Another question i often get is, “how do you manage to travel for so long with so little money”?
The short answer is, it’s a fair amount of work!
Thinking about this often brings me back to one of my “training” tours a couple of years ago between Copenhagen and Oslo, while i was still living and working in the former. The experiment in that short tour was to do it without the direct help from hospitality networks such as Warmshowers, or paying for accommodation.
The most natural path between Copenhagen and Oslo is to ride north along the Swedish West Coast. Having never done anything quite like that before, i figured that would be the perfect stage for such an experiment — Sweden has one of the world’s most generous right of access culture and laws — you’re essentially allowed to camp for one night just about anywhere in the country, as long as it’s not a nature preserve, you’re far enough from developed land and leave no trace — this is literally referred to as ‘the every [man]’s right’ (in Swedish, allemansrätten).
I’d not yet discovered the amenity of a surgical water bottle bath (use your imagination), and i wanted my campsites to be near the water, so i could wash myself like we all should — with a skinny dip! It would often take me up to three hours from the moment i decided to stop riding for the day until i found myself sitting down to cook dinner at my campsite — this brought me to seriously consider whether i’d ever want to be on a cycle tour in those terms for longer than just a couple of weeks.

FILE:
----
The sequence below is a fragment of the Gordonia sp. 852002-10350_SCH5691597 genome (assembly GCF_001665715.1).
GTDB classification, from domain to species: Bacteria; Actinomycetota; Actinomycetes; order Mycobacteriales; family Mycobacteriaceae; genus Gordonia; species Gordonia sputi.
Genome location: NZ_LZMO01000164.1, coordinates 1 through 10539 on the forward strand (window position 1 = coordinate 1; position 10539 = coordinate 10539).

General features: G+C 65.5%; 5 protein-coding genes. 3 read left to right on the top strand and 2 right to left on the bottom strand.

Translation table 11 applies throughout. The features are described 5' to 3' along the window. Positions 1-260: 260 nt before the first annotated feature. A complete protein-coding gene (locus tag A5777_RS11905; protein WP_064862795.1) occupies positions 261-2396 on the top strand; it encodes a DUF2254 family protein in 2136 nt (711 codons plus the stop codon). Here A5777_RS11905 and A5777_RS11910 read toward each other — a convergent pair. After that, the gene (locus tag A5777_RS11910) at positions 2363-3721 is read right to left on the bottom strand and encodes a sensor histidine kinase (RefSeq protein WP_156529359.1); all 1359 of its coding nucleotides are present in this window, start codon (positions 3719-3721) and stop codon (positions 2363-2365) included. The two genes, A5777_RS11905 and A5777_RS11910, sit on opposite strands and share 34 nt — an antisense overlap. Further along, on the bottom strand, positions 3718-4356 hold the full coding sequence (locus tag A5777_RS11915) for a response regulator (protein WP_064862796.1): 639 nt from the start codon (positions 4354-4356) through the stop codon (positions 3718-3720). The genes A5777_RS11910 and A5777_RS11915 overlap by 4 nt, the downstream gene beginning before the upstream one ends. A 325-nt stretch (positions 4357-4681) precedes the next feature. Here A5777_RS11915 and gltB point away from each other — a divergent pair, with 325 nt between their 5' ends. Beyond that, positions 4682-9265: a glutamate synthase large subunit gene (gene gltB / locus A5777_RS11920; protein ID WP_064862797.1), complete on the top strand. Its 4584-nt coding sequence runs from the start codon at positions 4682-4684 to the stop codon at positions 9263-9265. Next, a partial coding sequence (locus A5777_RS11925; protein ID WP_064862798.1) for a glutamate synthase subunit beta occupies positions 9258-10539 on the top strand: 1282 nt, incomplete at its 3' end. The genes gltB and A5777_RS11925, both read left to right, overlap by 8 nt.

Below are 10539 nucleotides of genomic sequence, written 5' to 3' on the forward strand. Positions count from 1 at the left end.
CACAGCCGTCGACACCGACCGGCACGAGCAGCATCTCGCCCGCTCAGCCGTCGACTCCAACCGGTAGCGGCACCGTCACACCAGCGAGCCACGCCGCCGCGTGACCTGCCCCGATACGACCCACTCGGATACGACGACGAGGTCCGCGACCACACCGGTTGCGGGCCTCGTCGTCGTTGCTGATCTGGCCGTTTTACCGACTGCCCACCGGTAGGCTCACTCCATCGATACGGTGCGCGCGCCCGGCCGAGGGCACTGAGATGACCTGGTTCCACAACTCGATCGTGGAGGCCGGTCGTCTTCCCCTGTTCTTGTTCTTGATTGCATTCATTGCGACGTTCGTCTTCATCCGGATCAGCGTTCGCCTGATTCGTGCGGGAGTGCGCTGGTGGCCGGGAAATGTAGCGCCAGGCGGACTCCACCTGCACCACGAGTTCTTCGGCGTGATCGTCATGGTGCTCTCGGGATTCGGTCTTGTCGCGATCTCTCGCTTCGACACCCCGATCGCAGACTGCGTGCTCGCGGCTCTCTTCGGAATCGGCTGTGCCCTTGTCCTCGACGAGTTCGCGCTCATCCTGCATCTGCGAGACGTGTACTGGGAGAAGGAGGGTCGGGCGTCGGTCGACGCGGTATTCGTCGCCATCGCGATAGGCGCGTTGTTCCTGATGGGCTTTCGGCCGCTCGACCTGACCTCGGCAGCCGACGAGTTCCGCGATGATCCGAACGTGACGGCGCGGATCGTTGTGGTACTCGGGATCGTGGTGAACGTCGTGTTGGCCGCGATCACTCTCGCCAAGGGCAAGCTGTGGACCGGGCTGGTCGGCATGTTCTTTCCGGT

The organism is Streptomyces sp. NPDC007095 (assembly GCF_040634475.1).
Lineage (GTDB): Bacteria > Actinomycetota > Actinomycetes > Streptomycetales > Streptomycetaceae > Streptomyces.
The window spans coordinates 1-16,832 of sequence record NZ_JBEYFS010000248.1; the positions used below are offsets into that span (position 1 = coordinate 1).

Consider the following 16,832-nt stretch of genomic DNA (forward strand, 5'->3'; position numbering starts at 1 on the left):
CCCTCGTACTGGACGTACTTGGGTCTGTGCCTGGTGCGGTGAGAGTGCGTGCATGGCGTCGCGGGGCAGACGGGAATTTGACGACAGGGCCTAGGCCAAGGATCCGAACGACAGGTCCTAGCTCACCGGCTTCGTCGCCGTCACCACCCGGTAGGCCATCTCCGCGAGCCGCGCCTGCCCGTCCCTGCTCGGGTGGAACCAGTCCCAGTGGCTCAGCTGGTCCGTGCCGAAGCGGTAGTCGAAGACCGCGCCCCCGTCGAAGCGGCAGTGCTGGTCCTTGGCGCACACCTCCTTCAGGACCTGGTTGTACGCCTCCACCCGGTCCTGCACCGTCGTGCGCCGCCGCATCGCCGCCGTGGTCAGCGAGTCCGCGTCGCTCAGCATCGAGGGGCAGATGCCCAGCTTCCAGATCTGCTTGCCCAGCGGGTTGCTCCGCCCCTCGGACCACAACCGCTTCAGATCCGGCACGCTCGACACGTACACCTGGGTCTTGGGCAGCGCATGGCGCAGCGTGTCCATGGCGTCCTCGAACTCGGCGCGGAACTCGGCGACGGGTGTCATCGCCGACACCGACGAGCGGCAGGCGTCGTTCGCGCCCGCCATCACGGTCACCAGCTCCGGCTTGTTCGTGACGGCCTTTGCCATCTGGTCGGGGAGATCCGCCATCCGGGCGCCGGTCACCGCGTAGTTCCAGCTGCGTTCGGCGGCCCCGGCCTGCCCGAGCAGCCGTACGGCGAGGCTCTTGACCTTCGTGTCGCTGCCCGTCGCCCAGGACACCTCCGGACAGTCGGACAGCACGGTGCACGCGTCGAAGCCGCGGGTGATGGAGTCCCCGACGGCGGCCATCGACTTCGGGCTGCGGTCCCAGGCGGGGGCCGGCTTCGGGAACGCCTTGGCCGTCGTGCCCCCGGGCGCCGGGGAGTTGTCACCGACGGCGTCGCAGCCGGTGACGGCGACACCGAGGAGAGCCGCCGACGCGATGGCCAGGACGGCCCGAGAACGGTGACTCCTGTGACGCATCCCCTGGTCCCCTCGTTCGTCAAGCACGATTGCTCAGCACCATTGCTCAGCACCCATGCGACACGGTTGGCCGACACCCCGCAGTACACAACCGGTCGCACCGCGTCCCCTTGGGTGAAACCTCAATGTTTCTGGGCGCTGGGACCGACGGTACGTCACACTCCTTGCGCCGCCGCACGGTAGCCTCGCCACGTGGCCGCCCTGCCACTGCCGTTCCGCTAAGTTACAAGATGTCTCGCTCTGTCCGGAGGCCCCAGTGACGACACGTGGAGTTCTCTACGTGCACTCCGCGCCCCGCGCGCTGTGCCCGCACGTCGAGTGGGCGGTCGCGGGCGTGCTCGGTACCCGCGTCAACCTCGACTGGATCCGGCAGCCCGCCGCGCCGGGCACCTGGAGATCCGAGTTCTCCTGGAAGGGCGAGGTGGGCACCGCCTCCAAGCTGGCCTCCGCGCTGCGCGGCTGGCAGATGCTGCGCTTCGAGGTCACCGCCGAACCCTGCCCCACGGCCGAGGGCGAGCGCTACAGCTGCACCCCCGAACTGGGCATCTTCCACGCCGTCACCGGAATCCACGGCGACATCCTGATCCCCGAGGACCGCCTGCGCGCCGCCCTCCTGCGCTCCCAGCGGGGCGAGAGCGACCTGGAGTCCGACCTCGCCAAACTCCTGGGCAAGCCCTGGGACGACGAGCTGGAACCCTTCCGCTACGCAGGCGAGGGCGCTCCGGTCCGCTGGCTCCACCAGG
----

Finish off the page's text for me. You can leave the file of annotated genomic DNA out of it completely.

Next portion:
Upon coming back home to Copenhagen, i realized that i’d been, in a very tangible way, doing just that — working for about three hours a day to “find a comfortable place to sleep at night.” Indeed, rent for a bedroom (sharing a kitchen with five other tenants) cost me roughly one third of my salary as a postdoctoral researcher at University of Copenhagen — not to mention how insanely lucky i was to even find such a deal in that city, as those familiar with the surreal housing market in Copenhagen will certainly agree.
It got me thinking — and i still haven’t quite figured it out.
On the photo: “dinner table” view from a campsite in my Copenhagen–Oslo tour in Summer ’16
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Trelograms is a series of short inspirational and/or inquisitive reads written in counterpoint to my chronicles and concrete travel advice on cycle touring, hitchhiking or in general. The series title is a word play between ‘telegram’ and ‘trélos’ (Greek for ‘mad’). Follow the links to read more, and sign up for the Not Mad Yet mailing list to be notified when new articles go live and get other updates